Judge Rosalind K. Malloy

FY 2014 - 2019, Philadelphia Immigration Court

Judge Malloy was appointed as an Immigration Judge in December 1998. Prior to her appointment to the Immigration Court in Philadelphia, Judge Malloy served as an Immigration Judge at the Immigration Court in Los Angeles from December 1998 to December 2001. She received a Bachelor of Arts degree in 1964 from Hunter College, City University of New York; a Master of Arts degree in 1971 and a Masters of Education degree in 1975, both from Teachers College, Columbia University ; and a Juris Doctorate in 1979 from Rutgers University. Judge Malloy was an assistant district counsel with the former Immigration and Naturalization Service in New York from 1995 to 1998. From 1993 to 1994, she served as a hearing officer with the Georgia Department of Corrections in Atlanta, Georgia. Judge Malloy was in private practice in Atlanta from 1990 to 1993. She worked as an assistant district attorney in New York from 1984 to 1989. Previously, Judge Malloy served as a teacher/guidance counselor with the New York City Board of Education, John F. Kennedy High School, Bronx, New York, and as a volunteer in Nigeria. Judge Malloy is a member of both the New York and Georgia Bars.

Deciding Asylum Cases

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Figure 1: Percent of Asylum Matters Denied

Detailed data on Judge Malloy decisions were examined for the period covering fiscal years 2014 through 2019. During this period, Judge Malloy is recorded as deciding 406 asylum claims on their merits. Of these, she granted 211, gave no conditional grants, and denied 195. Converted to percentage terms, Malloy denied 48 percent and granted (including conditional grants) 52 percent. Figure 1 provides a comparison of Judge Malloy's denial rate fiscal year-by-year over this recent period.

Nationwide Comparisons

Compared to Judge Malloy's denial rate of 48 percent, nationally during this same period, immigration court judges denied 63.1 percent of asylum claims. In the Philadelphia Immigration Court where Judge Malloy was based, judges there denied asylum 51.1 percent of the time. See Figure 2.

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Figure 2: Comparing Denial Rates (percents)

Judge Malloy can also be ranked compared to each of the 456 individual immigration judges serving during this period who rendered at least one hundred decisions in a city's immigration court. If judges were ranked from 1 to 456 - where 1 represented the highest denial percent and 456 represented the lowest - Judge Malloy here receives a rank of 351. That is 350 judges denied asylum at higher rates, and 105 denied asylum at the same rate or less often. Ranks are tallied separately for each immigration court. Should a judge serve on more than one court during this period, separate ranks would be assigned in any court that the judge rendered at least 100 asylum decisions in.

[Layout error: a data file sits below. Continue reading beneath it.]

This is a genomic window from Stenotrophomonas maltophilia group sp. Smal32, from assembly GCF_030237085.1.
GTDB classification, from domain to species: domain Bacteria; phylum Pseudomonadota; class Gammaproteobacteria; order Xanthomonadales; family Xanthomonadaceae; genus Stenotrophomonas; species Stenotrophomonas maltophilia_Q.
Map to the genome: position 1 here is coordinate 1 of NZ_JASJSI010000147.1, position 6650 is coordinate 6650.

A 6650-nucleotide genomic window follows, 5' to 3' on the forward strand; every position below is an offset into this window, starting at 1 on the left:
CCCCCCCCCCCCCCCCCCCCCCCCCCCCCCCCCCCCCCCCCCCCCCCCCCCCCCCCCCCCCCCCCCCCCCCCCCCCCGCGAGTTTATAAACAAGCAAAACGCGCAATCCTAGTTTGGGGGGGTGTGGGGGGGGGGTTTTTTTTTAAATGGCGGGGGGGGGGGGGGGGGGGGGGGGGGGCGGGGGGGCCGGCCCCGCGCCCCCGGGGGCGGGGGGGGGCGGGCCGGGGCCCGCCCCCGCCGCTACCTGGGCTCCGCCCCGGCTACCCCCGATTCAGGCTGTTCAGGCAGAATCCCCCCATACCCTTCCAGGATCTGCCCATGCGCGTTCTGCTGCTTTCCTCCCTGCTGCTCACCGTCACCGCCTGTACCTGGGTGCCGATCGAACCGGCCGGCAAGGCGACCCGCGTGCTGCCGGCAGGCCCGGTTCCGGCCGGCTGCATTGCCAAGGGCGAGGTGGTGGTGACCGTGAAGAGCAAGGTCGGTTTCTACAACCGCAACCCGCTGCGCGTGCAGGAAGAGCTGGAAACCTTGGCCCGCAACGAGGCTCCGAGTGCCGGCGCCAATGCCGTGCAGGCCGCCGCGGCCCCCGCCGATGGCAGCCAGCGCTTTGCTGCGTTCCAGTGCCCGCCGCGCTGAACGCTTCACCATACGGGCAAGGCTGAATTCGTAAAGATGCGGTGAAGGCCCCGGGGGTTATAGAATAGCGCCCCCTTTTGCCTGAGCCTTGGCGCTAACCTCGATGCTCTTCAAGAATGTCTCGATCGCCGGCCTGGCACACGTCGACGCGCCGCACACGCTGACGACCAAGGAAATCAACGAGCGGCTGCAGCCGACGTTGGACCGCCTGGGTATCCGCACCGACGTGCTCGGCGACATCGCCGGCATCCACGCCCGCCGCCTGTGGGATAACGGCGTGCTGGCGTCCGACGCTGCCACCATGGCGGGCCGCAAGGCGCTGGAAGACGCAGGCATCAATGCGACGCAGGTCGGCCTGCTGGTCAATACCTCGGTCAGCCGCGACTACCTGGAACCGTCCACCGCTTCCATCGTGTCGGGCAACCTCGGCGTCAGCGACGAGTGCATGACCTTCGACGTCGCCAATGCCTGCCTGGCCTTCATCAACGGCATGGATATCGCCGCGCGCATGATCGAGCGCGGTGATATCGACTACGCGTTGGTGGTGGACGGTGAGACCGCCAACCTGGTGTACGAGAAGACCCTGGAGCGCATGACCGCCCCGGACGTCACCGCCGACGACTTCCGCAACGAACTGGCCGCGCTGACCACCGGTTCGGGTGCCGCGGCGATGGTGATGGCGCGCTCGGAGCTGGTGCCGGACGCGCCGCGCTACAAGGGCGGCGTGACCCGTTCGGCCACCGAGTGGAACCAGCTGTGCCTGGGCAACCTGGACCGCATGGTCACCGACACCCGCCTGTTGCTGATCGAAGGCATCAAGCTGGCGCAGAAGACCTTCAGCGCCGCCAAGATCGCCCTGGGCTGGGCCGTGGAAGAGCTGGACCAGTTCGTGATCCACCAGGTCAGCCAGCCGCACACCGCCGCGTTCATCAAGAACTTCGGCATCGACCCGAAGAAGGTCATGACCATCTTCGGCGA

Why Do Denial Rates Vary Among Judges?

Denial rates reflect in part the differing composition of cases assigned to different immigration judges. For example, being represented in court and the nationality of the asylum seeker appear to often impact decision outcome. Decisions also appear to reflect in part the personal perspective that the judge brings to the bench.

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Figure 3: Asylum Seeker Had Representation

If an asylum seeker is not represented by an attorney, almost all (89%) of them are denied asylum. In contrast, a significantly higher proportion of represented asylum seekers are successful. In the case of Judge Malloy, 3.9% were not represented by an attorney. See Figure 3. For the nation as a whole, about 19% of asylum seekers are not represented.


Asylum seekers are a diverse group. Over one hundred different nationalities had at least one hundred individuals claiming asylum decided during this period. As might be expected, immigration courts located in different parts of the country tend to have proportionately larger shares from some countries than from others. And, given the required legal grounds for a successful asylum claim, asylum seekers from some nations tend to be more successful than others.

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Figure 4: Asylum Decisions by Nationality

For Judge Malloy, the largest group of asylum seekers appearing before her came from Guatemala. Individuals from this nation made up 26.6 % of her caseload. Other nationalities in descending order of frequency appearing before Judge Malloy were: Honduras (8.6 %), China (7.9%), El Salvador (6.7%), Mexico (5.4%). See Figure 4.

In the nation as a whole during this same period, major nationalities of asylum seekers, in descending order of frequency, were El Salvador (17.3%), China (13.5%), Honduras (13.3%), Guatemala (13.0%), Mexico (12.1%), India (3.8%), Haiti (2.1%), Nepal (1.6%), Cuba (1.2%), Eritrea (1.1%), Cameroon (1.1%), Bangladesh (1.0%), Ecuador (0.9%).

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